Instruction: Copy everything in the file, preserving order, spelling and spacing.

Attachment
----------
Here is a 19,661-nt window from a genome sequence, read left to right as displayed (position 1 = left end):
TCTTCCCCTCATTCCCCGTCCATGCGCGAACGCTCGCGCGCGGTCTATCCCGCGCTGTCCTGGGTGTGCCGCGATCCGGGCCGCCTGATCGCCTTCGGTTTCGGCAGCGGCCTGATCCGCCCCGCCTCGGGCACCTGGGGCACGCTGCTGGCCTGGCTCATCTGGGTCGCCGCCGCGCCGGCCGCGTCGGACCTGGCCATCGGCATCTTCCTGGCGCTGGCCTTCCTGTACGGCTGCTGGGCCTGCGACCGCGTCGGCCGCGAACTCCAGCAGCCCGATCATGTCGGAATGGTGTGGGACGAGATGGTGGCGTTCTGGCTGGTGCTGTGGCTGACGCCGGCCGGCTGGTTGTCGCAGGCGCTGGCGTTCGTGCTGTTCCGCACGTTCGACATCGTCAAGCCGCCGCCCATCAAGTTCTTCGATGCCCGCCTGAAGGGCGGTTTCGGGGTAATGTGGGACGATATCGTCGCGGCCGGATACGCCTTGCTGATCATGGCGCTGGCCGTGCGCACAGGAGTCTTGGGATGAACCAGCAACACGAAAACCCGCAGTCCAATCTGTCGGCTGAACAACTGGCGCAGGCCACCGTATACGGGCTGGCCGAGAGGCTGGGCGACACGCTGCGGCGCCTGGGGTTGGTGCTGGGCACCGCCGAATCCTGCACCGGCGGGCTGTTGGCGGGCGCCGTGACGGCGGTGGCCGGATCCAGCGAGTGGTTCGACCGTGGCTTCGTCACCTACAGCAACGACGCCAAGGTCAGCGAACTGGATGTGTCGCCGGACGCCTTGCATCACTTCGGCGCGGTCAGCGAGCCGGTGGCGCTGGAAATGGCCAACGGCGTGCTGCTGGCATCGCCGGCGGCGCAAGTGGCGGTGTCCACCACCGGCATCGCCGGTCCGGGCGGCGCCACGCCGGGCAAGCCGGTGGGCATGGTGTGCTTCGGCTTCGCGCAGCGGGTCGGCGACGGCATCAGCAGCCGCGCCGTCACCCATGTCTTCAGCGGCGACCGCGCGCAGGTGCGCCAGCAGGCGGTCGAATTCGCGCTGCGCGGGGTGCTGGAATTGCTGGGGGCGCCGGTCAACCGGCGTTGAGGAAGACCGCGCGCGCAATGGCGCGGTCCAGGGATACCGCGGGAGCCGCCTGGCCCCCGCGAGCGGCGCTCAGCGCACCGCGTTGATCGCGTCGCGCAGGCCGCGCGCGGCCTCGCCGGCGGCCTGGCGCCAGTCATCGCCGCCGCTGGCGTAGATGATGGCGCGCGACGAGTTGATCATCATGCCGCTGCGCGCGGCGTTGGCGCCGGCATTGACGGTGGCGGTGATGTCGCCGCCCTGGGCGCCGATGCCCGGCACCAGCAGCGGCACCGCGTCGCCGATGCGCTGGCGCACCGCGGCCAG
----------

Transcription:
Here is a 19,661-nt window from a genome sequence, read left to right as displayed (position 1 = left end):
TCTTCCCCTCATTCCCCGTCCATGCGCGAACGCTCGCGCGCGGTCTATCCCGCGCTGTCCTGGGTGTGCCGCGATCCGGGCCGCCTGATCGCCTTCGGTTTCGGCAGCGGCCTGATCCGCCCCGCCTCGGGCACCTGGGGCACGCTGCTGGCCTGGCTCATCTGGGTCGCCGCCGCGCCGGCCGCGTCGGACCTGGCCATCGGCATCTTCCTGGCGCTGGCCTTCCTGTACGGCTGCTGGGCCTGCGACCGCGTCGGCCGCGAACTCCAGCAGCCCGATCATGTCGGAATGGTGTGGGACGAGATGGTGGCGTTCTGGCTGGTGCTGTGGCTGACGCCGGCCGGCTGGTTGTCGCAGGCGCTGGCGTTCGTGCTGTTCCGCACGTTCGACATCGTCAAGCCGCCGCCCATCAAGTTCTTCGATGCCCGCCTGAAGGGCGGTTTCGGGGTAATGTGGGACGATATCGTCGCGGCCGGATACGCCTTGCTGATCATGGCGCTGGCCGTGCGCACAGGAGTCTTGGGATGAACCAGCAACACGAAAACCCGCAGTCCAATCTGTCGGCTGAACAACTGGCGCAGGCCACCGTATACGGGCTGGCCGAGAGGCTGGGCGACACGCTGCGGCGCCTGGGGTTGGTGCTGGGCACCGCCGAATCCTGCACCGGCGGGCTGTTGGCGGGCGCCGTGACGGCGGTGGCCGGATCCAGCGAGTGGTTCGACCGTGGCTTCGTCACCTACAGCAACGACGCCAAGGTCAGCGAACTGGATGTGTCGCCGGACGCCTTGCATCACTTCGGCGCGGTCAGCGAGCCGGTGGCGCTGGAAATGGCCAACGGCGTGCTGCTGGCATCGCCGGCGGCGCAAGTGGCGGTGTCCACCACCGGCATCGCCGGTCCGGGCGGCGCCACGCCGGGCAAGCCGGTGGGCATGGTGTGCTTCGGCTTCGCGCAGCGGGTCGGCGACGGCATCAGCAGCCGCGCCGTCACCCATGTCTTCAGCGGCGACCGCGCGCAGGTGCGCCAGCAGGCGGTCGAATTCGCGCTGCGCGGGGTGCTGGAATTGCTGGGGGCGCCGGTCAACCGGCGTTGAGGAAGACCGCGCGCGCAATGGCGCGGTCCAGGGATACCGCGGGAGCCGCCTGGCCCCCGCGAGCGGCGCTCAGCGCACCGCGTTGATCGCGTCGCGCAGGCCGCGCGCGGCCTCGCCGGCGGCCTGGCGCCAGTCATCGCCGCCGCTGGCGTAGATGATGGCGCGCGACGAGTTGATCATCATGCCGCTGCGCGCGGCGTTGGCGCCGGCATTGACGGTGGCGGTGATGTCGCCGCCCTGGGCGCCGATGCCCGGCACCAGCAGCGGCACCGCGTCGCCGATGCGCTGGCGCACCGCGGCCAG